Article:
You can use Webhooks to subscribe to certain events when they occur. Webhooks provide a way to respond to real-time events as they happen without having to constantly poll the API. When an event occurs that matches your webhook scope, a POST HTTP request will be sent to your webhook URL.


To quickly get started testing webhooks, you can use something like RequestBin to inspect and explore the payload.

Check out the Core API Reference on how to create a webhook.


The POST HTTP request to your URL expects an HTTP 200 response code. Any other response code that is not exactly a 200 will result in the Webhook to retry with an exponential backoff strategy with a max of 10 attempts. A webhook with a total error count above 25 will be disabled. Total error count is reset with each successful response.


*Matches all events.
project.*Matches all project events.
project.createdFires when a project is created.
project.updatedFires when a project is updated.
project.label_addedFires when a label is added to a project
project.contact_createdFires when a contact is added to a project
project.contact_updatedFires when any edits are made to a project's contact
project.mergedFires when a project is merged with another project
project.deletedFires when a project is deleted.
photo.*Matches all photo events.
photo.createdFires when a photo is created and processed by our system.
photo.updatedFires when any edits (annotations) are made to a photo.
photo.tag_addedFires when a tag is added to a photo
comment.*Matches all comment events.
comment.createdFires when a new comment is created.
document.*Matches all document events
document.createdFires when a document is created for a project
video.*Matches all video events
video.createdFires when a video is created for a project
todo_list.*Matches all todo_list events
todo_list.createdFires when a todo list is created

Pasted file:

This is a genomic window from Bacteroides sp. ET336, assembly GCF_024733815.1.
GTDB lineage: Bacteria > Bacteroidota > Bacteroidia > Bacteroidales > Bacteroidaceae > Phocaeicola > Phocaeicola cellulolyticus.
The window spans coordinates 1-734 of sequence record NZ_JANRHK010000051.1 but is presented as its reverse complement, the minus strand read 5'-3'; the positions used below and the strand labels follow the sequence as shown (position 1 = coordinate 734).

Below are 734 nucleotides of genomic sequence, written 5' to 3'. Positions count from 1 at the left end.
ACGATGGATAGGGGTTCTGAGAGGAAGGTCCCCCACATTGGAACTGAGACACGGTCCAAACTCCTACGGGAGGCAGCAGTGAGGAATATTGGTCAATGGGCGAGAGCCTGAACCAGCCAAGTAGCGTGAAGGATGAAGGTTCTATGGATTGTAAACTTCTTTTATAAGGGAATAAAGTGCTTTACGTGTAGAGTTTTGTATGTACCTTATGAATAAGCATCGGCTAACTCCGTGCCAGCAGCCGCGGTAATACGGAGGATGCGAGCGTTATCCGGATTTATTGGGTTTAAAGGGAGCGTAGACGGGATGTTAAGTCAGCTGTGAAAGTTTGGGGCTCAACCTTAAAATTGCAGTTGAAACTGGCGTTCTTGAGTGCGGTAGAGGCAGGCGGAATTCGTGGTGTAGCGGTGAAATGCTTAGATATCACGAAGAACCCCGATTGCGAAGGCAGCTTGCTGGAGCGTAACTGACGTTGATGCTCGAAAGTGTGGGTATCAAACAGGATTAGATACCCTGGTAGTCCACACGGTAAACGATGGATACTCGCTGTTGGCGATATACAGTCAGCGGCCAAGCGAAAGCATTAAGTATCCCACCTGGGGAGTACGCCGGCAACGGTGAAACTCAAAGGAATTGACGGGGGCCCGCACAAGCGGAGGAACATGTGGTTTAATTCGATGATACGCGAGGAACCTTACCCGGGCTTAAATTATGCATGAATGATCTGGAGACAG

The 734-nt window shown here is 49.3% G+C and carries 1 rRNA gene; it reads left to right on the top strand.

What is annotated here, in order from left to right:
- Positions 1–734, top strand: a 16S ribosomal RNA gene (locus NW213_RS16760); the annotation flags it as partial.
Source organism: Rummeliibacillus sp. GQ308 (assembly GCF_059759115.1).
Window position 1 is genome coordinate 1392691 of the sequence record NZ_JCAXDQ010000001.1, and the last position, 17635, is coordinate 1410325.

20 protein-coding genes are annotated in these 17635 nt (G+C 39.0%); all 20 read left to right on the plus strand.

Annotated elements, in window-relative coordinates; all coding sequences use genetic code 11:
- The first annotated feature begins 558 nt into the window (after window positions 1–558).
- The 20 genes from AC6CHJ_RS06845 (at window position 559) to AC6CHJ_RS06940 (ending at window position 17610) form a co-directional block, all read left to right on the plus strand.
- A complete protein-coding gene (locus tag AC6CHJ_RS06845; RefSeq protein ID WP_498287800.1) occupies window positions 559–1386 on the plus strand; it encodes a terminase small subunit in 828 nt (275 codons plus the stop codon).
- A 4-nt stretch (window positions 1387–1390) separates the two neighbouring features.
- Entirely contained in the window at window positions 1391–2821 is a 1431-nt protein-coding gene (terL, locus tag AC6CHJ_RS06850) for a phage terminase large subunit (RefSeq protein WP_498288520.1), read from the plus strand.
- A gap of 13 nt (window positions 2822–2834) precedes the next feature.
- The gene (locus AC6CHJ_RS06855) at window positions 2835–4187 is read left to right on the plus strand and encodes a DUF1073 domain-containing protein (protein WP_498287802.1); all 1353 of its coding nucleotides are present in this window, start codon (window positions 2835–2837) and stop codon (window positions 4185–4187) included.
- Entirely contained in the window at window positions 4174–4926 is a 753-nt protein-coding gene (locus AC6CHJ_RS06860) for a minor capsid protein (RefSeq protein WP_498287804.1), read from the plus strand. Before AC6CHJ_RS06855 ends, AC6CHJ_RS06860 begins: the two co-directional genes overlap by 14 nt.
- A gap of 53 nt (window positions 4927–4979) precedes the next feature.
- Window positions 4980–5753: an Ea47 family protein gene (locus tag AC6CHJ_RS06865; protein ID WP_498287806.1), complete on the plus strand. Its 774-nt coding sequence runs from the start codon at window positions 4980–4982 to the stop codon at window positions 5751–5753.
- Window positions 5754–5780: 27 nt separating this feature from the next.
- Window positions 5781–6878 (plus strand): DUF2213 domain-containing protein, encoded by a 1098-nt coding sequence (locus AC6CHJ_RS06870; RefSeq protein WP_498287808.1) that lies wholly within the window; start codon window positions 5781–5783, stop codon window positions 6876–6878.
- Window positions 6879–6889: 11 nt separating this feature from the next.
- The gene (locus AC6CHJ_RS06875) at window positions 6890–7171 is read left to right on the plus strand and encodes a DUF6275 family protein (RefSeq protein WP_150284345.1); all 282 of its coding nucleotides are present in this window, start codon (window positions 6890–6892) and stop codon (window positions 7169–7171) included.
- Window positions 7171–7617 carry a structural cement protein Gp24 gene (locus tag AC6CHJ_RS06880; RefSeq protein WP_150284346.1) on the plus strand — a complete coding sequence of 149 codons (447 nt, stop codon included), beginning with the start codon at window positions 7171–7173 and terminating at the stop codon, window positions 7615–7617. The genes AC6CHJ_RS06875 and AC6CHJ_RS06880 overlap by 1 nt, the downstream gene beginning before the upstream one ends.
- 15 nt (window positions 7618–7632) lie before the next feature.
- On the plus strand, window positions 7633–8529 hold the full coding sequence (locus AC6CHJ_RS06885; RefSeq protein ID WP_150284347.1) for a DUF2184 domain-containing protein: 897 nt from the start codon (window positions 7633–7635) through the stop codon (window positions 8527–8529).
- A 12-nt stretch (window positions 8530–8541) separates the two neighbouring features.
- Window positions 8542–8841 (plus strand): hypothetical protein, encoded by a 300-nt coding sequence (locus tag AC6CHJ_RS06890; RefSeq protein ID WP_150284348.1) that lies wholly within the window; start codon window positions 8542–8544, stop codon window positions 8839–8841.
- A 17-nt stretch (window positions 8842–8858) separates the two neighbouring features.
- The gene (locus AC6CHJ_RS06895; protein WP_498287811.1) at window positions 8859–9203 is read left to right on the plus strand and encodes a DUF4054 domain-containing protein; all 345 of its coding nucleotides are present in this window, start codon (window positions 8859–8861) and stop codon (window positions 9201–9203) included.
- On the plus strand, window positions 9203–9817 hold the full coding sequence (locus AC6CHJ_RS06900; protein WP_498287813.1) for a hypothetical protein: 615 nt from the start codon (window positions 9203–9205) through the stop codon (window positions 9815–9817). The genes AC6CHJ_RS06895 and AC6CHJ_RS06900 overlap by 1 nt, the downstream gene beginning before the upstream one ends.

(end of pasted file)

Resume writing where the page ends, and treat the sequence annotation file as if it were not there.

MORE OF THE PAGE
todo_list.completedFires when a todo list is completed
todo_list.deletedFires when a todo list is deleted
task.*Matches all task events
task.completedFires when a task is completed

Example Request Body

  "event_type": "project.created" - (String) This will correspond to the event and scope that triggered the webhook.
  "created_at": 1661361759 - (Integer) This is the integer timestamp when the webhook request was sent.
  "payload": {...} - (Object) This is the object that corresponds to the event that occurred, and will typically match the structure of the associated object.  e.g. "project.*" webhook payloads will match the Project object.
  "webhook_id": 42 - (Integer) This is the id of the webhook object that the webhook request came from.

Validating your payload

Because your webhook URL is open to the public, for security reasons, we recommend validating that the request came from CompanyCam by using the token parameter you supplied calling the create webhook endpoint with the X-CompanyCam-Signature header from the event.

To validate that the data came from CompanyCam, you need to calculate the base64 encoded HMAC hash of the request body using the SHA1 algorithm and your webhook token as the key. If the value matches the header's signature, you can be sure the request was sent from CompanyCam.

const crypto = require('crypto');
const webhookToken = 'YOUR_WEBHOOK_TOKEN';

function validateFrontSignature(data, signature) {
    var hash = crypto.createHmac('sha1', webhookToken)

   return crypto.timingSafeEqual(Buffer.from(hash), Buffer.from(signature));

// Get response...

const receivedData = res.body; // raw body of the request
const isValid = validateFrontSignature(receivedData, receivedSignature);